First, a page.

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Opinion

Time for hard truths: A Christmas ‘golden ticket’ won’t fix this crisis

Positive as the promise of a Christmas with friends and family may be, it’s not the way forward writes Big Issue editor Paul McNamee.

The fight for Christmas is a curious concept. The argument has gathered momentum in recent days. It says take a hard lockdown now, with the normal apparatus of life closed off for millions of people for weeks, then you can enjoy family time together on December 25. And then potentially another lockdown.

It doesn’t make sense.

The idea that Christmas is one day, an afternoon, of warm-hearted gluttony, sleep in front of the TV, a fraught moment with your extended family and arguments over a quiz doesn’t quite fly. For one thing, I haven’t mentioned the essential nature of Mrs Brown’s Boys Christmas Special.

Christmas is now. This is Christmas. Christmas is all the lead up to the day. It’s the lights coming on in streets. It is shop assistants shaking their heads as Slade’s Merry Xmas Everybody plays for the eighth time that day, helping Noddy Holder get another kitchen extension. (Though, that said, it’s a great song. There is joy in it).

It is being sent out to search for cloves (no, not that! WHOLE ONES!). It is comparing the Christmas ads of well-known brands to check the cultural barometer of how we live now. It’s, if we’re lucky, being out and among people. It’s restaurants packed with punters who may only drink once a year. It’s work-dos and lists and plans and a sense of anticipation. It’s the last-minute dash for the last-minute gift.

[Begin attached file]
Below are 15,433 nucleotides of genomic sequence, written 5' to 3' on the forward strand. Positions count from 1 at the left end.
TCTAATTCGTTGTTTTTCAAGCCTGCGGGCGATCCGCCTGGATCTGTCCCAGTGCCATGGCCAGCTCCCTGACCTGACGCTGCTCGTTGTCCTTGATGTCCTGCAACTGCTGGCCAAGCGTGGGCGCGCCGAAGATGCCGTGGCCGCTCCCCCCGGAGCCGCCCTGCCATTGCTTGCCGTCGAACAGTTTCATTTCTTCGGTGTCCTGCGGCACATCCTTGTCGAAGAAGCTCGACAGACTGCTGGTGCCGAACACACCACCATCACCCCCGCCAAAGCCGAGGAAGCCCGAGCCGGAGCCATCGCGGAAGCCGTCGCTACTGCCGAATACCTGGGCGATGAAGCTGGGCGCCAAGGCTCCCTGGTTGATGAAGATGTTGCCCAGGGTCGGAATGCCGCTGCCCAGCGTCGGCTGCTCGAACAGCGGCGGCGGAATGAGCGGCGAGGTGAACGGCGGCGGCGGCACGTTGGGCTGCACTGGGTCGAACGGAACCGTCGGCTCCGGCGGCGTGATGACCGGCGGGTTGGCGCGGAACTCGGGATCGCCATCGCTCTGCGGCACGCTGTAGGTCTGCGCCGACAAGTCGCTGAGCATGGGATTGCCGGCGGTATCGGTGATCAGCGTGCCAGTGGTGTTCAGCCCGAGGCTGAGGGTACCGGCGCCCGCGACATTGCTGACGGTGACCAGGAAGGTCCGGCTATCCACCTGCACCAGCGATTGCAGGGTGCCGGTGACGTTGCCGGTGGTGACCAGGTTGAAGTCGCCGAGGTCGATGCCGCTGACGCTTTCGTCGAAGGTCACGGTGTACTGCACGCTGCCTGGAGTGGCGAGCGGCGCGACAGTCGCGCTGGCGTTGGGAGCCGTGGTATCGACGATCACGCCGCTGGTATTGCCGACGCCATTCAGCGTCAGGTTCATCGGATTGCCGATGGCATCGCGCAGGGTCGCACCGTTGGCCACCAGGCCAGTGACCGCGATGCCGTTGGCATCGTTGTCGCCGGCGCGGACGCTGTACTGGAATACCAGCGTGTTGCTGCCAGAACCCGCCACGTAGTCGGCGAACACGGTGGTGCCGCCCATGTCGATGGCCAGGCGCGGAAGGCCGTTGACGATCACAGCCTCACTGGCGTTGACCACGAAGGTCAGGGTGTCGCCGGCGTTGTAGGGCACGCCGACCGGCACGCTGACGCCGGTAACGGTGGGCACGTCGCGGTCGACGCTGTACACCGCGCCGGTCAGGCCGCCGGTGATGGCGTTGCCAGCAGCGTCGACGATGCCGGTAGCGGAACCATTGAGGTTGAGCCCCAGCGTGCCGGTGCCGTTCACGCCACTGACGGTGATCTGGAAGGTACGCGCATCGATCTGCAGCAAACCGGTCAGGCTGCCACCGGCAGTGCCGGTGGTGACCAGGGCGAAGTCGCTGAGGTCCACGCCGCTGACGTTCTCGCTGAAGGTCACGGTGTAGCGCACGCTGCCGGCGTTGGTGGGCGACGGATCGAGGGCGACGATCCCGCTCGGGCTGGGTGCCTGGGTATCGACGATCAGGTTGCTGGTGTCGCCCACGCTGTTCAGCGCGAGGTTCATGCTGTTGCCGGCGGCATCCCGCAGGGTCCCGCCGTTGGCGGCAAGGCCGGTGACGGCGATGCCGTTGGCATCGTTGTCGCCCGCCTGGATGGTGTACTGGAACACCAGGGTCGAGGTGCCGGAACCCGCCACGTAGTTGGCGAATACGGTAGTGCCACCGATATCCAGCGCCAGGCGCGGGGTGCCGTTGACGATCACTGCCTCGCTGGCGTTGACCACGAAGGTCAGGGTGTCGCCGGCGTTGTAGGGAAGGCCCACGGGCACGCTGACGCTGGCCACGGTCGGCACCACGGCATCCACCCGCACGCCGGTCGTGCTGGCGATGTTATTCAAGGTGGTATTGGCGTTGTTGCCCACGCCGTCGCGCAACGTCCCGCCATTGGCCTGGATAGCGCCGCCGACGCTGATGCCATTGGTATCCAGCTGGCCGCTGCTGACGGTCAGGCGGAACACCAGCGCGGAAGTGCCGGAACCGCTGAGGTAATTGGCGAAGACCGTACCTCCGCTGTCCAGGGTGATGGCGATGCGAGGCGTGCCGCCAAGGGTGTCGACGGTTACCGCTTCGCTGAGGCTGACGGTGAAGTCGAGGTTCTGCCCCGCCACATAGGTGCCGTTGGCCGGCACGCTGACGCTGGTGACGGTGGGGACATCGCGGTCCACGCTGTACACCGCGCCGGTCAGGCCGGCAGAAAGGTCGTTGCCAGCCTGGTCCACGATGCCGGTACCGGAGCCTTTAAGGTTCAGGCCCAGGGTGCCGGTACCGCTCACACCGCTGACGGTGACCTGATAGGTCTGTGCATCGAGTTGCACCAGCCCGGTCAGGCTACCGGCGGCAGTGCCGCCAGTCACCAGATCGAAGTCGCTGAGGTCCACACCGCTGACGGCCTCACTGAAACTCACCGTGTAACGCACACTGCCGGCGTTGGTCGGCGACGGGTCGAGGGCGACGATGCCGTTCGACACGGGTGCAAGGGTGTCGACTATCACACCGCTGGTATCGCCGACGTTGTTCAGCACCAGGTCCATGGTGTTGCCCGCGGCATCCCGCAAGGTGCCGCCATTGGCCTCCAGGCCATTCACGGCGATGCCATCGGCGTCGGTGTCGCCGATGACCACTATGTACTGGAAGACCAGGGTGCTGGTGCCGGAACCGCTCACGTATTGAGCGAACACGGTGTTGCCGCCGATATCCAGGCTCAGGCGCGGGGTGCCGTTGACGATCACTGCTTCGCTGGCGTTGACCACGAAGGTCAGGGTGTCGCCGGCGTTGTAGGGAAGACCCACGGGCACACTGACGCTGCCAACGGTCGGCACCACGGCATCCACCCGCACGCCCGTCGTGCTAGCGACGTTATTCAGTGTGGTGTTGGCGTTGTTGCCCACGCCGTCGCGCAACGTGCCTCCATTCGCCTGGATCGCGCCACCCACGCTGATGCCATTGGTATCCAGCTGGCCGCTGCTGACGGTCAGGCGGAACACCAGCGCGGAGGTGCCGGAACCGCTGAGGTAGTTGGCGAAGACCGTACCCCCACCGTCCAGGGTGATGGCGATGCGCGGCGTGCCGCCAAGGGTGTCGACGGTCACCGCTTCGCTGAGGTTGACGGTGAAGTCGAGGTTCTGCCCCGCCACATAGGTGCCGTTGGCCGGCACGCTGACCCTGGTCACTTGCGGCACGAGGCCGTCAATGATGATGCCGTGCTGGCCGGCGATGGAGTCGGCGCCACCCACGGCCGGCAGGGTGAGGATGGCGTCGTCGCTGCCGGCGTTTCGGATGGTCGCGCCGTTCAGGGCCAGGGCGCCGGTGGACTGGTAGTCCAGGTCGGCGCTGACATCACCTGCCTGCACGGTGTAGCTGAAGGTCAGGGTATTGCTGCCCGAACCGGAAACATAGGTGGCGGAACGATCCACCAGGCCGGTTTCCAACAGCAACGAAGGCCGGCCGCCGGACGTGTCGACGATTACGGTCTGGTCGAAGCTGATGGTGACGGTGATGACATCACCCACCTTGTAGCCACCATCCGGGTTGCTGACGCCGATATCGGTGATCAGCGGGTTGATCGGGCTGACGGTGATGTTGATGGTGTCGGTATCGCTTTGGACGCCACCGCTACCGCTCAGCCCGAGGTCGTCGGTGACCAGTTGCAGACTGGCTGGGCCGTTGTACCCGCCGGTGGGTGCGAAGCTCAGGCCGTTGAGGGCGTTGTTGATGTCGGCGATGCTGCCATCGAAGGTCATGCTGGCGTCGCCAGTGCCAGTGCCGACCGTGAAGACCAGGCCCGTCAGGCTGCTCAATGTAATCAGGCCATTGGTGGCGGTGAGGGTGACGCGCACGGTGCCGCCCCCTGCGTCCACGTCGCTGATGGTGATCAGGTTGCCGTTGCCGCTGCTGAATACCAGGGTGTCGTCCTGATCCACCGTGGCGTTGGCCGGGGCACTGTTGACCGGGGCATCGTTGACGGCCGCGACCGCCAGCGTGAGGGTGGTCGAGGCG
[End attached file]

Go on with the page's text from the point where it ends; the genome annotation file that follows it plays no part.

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It’s The Big Issue going big for month, our vendors embedded like at no other time on Britain’s high streets.

It is absolutely not just one day.

Clearly, there is a huge desire this year for people to see loved ones whom they haven’t seen for a long time, for kids to simply breathe the air of grandparents, never mind get a dreamed-of hug. We all want to step over the threshold of homes that have been barred from us by an invisible forcefield of fear.

There are still two very clear sets of people within the population – those who are fearful of the virus and those who aren’t

But there is something that sits badly about putting all focus there. For those locked down and out of work, particularly in the hospitality and the retail trades, that day of pause will come after weeks of dread.

And anybody who has been distanced from care homes and prevented from seeing their nearest and dearest will not believe that this will safely change for one day, certainly before a vaccine.

There are still two very clear sets of people within the population – those who are fearful of the virus and those who aren’t. Given that we have passed the toll of 50,000 Covid deaths in Britain, those who are fearful have good cause. Suggesting that we can now look to a happy Christmas and that things will be OK will no doubt make them anxious. They may feel pressure to comply, even if they do not really want to.

It would be better if government found a way to get beyond the cycle of lockdown, reopen, lockdown. The fact that the people aren’t more angry at what looks like a flagrant disregard for process by the Westminster government that finds them funnelling money to friends and allies for systems that aren’t properly functioning says a lot about the positive stoicism of the public.

Positive as the promise of a Christmas golden ticket is, it’s not the way forward.

Focus, hard truth from those in power and clear planning will help us all navigate the waters ahead.

And some Slade.

Paul McNamee is editor of The Big Issue 

@pauldmcnamee

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